Access to Accelerometers
a complex subject in a simple way
Access to Accelerometers
Synthesis of Properties
Piezoelectric accelerometers are poular
It has been shown that piezoelectric accelerometers are very often the best choice for measuring absolute vibrations in industry but also in the laboratory. There are different designs for almost any application and thus a wide variety of models. Compared to other types of sensors, piezoelectric accelerometers have important advantages:
With piezoelectric measuring elements, sensors with an extremely large dynamic range can be realised, because on the one hand they are very robust and on the other hand they generate an almost noise-free signal.
There are piezoelectric accelerometers that can accurately measure 1 μg (=0.000001 g), while others can withstand 100'000g. A single sensor can perfectly reproduce vibration amplitudes in the range of 1 to 1'000'000 (120dB) with an excellent linearity of typically less than 1% over the entire dynamic range.
Dynamic Range, Linearity
In addition, there are piezoelectric accelerometers which have extreme frequency ranges. Frequencies of the order of 50 mHz to 50 kHz can be measured with less than 5% deviation
There are piezoelectric accelerometers that operate from 4K (-269°C) to 1020K (747°C) operating temperature. This temperature range of over 1000K is covered by one single piezo material !
Reliability / Robustness
Piezoelectric accelerometers are very compact and very robust. They have no moving parts and therefore no wear, resulting in an exceptional reliability.
Mean Time Between Failure
The common measure of reliability is expressed in a number called MTBF, Mean Time Between Failure. MTBF is literally the average time that elapses between one failure and the next failure. So it is the average time during which something works until it fails and has to be repaired again. For non-repairable products, it is called Mean Time To Failure (MTTF). A defective accelerometer is often not repaired because the cost is not economically viable. In practice, however, the term MTBF is usually used instead of MTTF.
Calculating the MTBF is a science in itself. It requires empirical values for the failure of the individual parts, or more precisely for the failure of the function of the part. For example, a connecting wire can have the function of signal transmission, but this also includes the corresponding solder joint or other connection. For each function, a failure probability or failure rate λ must be determined. This indicates how many failures of the function must be expected in a period of time, e.g. in 1'000'000 hours. It is assumed that the probability of failure is constant over time. To find the failure rate of the entire accelerometer, the λ values of all functions are combined according to a failure logic.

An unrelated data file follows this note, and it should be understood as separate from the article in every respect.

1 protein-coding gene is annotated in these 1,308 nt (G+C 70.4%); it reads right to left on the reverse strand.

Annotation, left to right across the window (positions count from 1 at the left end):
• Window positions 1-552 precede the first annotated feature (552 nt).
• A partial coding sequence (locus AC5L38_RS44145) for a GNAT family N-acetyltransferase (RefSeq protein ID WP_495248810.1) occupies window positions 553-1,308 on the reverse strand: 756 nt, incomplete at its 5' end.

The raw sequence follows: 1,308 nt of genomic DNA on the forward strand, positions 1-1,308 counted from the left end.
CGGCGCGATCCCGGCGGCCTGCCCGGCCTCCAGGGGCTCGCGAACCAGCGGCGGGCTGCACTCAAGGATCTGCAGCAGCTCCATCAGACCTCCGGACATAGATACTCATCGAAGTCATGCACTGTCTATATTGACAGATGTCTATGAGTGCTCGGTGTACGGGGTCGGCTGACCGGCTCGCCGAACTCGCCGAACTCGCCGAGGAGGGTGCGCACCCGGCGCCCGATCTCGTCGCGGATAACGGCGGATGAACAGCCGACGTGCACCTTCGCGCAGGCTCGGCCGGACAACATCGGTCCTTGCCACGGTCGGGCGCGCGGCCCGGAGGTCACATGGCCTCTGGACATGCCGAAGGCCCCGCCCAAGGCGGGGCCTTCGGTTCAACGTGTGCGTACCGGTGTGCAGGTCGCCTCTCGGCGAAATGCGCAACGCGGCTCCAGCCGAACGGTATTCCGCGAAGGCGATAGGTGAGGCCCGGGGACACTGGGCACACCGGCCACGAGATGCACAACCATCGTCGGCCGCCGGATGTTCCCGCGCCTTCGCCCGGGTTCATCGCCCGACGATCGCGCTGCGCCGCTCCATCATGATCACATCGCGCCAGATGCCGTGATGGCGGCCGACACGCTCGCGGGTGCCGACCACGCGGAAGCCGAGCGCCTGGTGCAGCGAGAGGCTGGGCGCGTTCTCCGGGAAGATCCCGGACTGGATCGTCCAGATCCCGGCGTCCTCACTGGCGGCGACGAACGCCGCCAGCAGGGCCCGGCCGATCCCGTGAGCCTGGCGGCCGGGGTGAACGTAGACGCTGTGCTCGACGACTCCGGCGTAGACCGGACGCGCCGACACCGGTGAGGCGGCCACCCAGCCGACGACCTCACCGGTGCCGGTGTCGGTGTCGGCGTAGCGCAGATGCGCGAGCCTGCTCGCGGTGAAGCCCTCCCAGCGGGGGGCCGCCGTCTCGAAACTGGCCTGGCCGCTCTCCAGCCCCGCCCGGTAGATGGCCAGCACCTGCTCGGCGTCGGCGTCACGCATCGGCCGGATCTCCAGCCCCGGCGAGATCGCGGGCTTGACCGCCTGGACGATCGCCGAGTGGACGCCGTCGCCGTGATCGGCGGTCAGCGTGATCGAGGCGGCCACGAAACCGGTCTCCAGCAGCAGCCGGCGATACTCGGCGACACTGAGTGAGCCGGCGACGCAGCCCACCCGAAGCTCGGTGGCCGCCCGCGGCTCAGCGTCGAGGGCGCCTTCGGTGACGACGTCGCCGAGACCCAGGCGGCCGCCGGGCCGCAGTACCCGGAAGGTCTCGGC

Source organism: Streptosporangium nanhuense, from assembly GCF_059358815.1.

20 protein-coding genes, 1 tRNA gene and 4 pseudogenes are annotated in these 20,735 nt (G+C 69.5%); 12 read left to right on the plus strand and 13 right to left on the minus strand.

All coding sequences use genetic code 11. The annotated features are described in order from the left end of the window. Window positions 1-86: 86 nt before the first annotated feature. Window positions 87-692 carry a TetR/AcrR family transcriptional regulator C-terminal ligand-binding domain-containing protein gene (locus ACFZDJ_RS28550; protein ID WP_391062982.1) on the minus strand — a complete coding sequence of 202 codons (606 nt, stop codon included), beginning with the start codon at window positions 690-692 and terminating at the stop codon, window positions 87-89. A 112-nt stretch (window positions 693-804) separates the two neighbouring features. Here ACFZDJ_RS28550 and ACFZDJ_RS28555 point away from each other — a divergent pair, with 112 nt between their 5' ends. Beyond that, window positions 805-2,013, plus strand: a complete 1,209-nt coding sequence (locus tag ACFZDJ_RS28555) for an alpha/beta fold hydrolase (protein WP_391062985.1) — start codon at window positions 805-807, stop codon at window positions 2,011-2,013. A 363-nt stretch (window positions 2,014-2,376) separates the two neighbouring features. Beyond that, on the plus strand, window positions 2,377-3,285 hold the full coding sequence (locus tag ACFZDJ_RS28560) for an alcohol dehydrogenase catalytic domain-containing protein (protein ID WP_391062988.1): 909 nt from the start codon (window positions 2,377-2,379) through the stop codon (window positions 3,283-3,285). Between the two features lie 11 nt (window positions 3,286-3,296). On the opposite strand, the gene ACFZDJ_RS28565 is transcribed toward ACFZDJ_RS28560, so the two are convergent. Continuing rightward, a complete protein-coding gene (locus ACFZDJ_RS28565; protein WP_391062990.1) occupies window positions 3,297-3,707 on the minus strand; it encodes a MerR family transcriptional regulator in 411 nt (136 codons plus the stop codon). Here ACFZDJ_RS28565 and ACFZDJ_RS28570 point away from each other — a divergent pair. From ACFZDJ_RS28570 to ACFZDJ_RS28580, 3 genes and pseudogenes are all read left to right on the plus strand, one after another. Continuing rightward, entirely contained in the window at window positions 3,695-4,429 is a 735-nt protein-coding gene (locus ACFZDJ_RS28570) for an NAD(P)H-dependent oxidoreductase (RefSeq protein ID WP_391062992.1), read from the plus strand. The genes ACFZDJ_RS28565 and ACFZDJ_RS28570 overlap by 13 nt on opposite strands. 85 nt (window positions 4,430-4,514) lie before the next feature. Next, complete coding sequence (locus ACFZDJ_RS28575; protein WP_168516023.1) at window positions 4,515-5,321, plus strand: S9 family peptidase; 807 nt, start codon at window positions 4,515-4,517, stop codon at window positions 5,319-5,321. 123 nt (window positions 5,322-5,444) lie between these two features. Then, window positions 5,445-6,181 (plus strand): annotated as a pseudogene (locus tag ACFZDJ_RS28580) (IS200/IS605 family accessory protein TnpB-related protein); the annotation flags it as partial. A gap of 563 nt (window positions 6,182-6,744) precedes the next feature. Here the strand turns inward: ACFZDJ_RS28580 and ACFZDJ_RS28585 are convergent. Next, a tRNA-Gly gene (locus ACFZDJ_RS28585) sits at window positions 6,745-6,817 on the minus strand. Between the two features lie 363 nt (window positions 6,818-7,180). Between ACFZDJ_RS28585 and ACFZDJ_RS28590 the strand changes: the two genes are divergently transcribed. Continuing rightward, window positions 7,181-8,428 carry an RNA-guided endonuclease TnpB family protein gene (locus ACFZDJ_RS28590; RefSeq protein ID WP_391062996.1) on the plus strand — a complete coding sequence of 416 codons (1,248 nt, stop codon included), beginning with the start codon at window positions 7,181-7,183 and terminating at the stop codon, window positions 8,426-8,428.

If the individual functions are connected in series, which means one component failure = complete system failure, then the λ-values can be simply added. For the function of the entire unit then applies:
MTBF = 1 / λtotal
If there are partly redundant functions, such as two parallel contact wires etc, then the calculation becomes much more complicated.
Long Term Stability
Last but not least, the stability of the functions over a longer period of time is one of the important characteristics.
There are piezoelectric materials which are tremendously stable over time. This is particularly the case for single crystals. When used within specified limits a single crystal sensor will not alter measurably its sensitivity even after years of service.
Piezoceramic based accelerometers show sometimes a certain fluctuation of the sensitivity over longer periods or after an excursion of temperature or load. However the sensitivity will normally stay within 1 or 2 percent of the initial calibration.
Of course the materials must be used within the given limits throughout the life and shall not be overstressed mechanically, electrically or temperature-wise.
Also the resonance of an accelerometer remains extremely constant over time. This means that the frequency response will not alter.
If a resonance on a used sensor has changed with respect to the initial value, it is a sign that the sensor has been overstressed.
Of course there are also characteristics which are less desirable.
More on this you will find in the chapter "Disturbing Factors".
Trade-off between Sensitivity-Frequency-Temperature
The three main axes determining the sensor are sensitivity, temperature capability and frequency response (resonance). There is a strong dependence between these three chracteristics axes.
In order to show this we recall the calculation of the sensitivity of a compression element.
With the mass m, the piezoelectric constant d and the number of piezo disks n, we obtain:
S = m · d · n
and for the resonant frequency:
Fres² ~ k / m with k ~ 1/n
We find a typical trade off situation betweeen these three main chracteristics. If we favour one axis, the two other will suffer.
To obtain a high sensitivity we need a big mass m and (or) a large coefficient d.
S ↑ ↔ m ↑ ,d ↑
With increasing temperature capability the piezoelectric constant d is decreasing drastically.
Tmax ↑ ↔ d ↓
To obtain a high resonance we need to reduce the mass m and reduce the number of disks n.
Fres ↑ ↔ m ↓ ,d ↑
The interactive picture shows these relations.
Trade off between sensitivity, temperature capability and frequency response